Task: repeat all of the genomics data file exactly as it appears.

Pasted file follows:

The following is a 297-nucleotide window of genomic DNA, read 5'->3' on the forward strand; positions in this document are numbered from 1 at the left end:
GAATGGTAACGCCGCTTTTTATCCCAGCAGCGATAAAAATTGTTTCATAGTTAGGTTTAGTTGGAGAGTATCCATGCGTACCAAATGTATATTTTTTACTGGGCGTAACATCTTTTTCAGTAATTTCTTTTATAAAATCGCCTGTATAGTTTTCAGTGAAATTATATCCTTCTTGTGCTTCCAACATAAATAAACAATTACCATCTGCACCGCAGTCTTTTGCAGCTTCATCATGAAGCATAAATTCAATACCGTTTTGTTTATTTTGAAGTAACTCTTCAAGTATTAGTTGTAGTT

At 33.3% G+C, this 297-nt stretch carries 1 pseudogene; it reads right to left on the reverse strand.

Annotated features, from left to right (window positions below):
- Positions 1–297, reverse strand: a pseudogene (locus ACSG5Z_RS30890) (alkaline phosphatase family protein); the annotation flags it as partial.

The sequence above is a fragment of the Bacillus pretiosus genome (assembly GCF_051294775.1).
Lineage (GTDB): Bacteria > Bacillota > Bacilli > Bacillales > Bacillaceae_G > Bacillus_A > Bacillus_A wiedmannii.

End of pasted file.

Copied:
The following is a 297-nucleotide window of genomic DNA, read 5'->3' on the forward strand; positions in this document are numbered from 1 at the left end:
GAATGGTAACGCCGCTTTTTATCCCAGCAGCGATAAAAATTGTTTCATAGTTAGGTTTAGTTGGAGAGTATCCATGCGTACCAAATGTATATTTTTTACTGGGCGTAACATCTTTTTCAGTAATTTCTTTTATAAAATCGCCTGTATAGTTTTCAGTGAAATTATATCCTTCTTGTGCTTCCAACATAAATAAACAATTACCATCTGCACCGCAGTCTTTTGCAGCTTCATCATGAAGCATAAATTCAATACCGTTTTGTTTATTTTGAAGTAACTCTTCAAGTATTAGTTGTAGTT

At 33.3% G+C, this 297-nt stretch carries 1 pseudogene; it reads right to left on the reverse strand.

Annotated features, from left to right (window positions below):
- Positions 1–297, reverse strand: a pseudogene (locus ACSG5Z_RS30890) (alkaline phosphatase family protein); the annotation flags it as partial.

The sequence above is a fragment of the Bacillus pretiosus genome (assembly GCF_051294775.1).
Lineage (GTDB): Bacteria > Bacillota > Bacilli > Bacillales > Bacillaceae_G > Bacillus_A > Bacillus_A wiedmannii.